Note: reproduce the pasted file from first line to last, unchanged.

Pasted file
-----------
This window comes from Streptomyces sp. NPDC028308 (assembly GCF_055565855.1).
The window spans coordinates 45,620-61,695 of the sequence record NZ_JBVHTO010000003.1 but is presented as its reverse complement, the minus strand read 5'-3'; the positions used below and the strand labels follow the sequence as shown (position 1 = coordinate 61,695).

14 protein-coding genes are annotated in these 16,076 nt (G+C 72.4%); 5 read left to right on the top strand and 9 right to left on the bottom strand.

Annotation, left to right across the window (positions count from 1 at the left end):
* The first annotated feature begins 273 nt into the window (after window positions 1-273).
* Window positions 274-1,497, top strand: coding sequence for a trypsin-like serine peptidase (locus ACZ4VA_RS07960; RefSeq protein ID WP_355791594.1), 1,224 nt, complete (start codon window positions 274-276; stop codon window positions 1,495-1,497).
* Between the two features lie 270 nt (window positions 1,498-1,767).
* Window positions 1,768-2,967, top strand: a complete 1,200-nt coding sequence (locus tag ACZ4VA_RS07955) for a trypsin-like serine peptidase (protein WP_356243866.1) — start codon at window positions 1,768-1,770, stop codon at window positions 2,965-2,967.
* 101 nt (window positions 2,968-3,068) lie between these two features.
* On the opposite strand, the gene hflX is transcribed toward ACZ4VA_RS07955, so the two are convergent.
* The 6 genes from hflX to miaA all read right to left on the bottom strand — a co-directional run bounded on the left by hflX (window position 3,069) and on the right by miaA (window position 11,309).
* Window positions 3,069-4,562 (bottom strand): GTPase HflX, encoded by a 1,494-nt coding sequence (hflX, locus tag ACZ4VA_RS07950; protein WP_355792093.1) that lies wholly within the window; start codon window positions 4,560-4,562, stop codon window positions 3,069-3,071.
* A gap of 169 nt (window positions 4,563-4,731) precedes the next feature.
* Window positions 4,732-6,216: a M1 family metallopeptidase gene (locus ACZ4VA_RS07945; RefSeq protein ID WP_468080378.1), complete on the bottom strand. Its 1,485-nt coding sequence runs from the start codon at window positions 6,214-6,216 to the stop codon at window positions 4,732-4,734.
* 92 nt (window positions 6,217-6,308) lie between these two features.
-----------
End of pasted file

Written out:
This window comes from Streptomyces sp. NPDC028308 (assembly GCF_055565855.1).
The window spans coordinates 45,620-61,695 of the sequence record NZ_JBVHTO010000003.1 but is presented as its reverse complement, the minus strand read 5'-3'; the positions used below and the strand labels follow the sequence as shown (position 1 = coordinate 61,695).

14 protein-coding genes are annotated in these 16,076 nt (G+C 72.4%); 5 read left to right on the top strand and 9 right to left on the bottom strand.

Annotation, left to right across the window (positions count from 1 at the left end):
* The first annotated feature begins 273 nt into the window (after window positions 1-273).
* Window positions 274-1,497, top strand: coding sequence for a trypsin-like serine peptidase (locus ACZ4VA_RS07960; RefSeq protein ID WP_355791594.1), 1,224 nt, complete (start codon window positions 274-276; stop codon window positions 1,495-1,497).
* Between the two features lie 270 nt (window positions 1,498-1,767).
* Window positions 1,768-2,967, top strand: a complete 1,200-nt coding sequence (locus tag ACZ4VA_RS07955) for a trypsin-like serine peptidase (protein WP_356243866.1) — start codon at window positions 1,768-1,770, stop codon at window positions 2,965-2,967.
* 101 nt (window positions 2,968-3,068) lie between these two features.
* On the opposite strand, the gene hflX is transcribed toward ACZ4VA_RS07955, so the two are convergent.
* The 6 genes from hflX to miaA all read right to left on the bottom strand — a co-directional run bounded on the left by hflX (window position 3,069) and on the right by miaA (window position 11,309).
* Window positions 3,069-4,562 (bottom strand): GTPase HflX, encoded by a 1,494-nt coding sequence (hflX, locus tag ACZ4VA_RS07950; protein WP_355792093.1) that lies wholly within the window; start codon window positions 4,560-4,562, stop codon window positions 3,069-3,071.
* A gap of 169 nt (window positions 4,563-4,731) precedes the next feature.
* Window positions 4,732-6,216: a M1 family metallopeptidase gene (locus ACZ4VA_RS07945; RefSeq protein ID WP_468080378.1), complete on the bottom strand. Its 1,485-nt coding sequence runs from the start codon at window positions 6,214-6,216 to the stop codon at window positions 4,732-4,734.
* 92 nt (window positions 6,217-6,308) lie between these two features.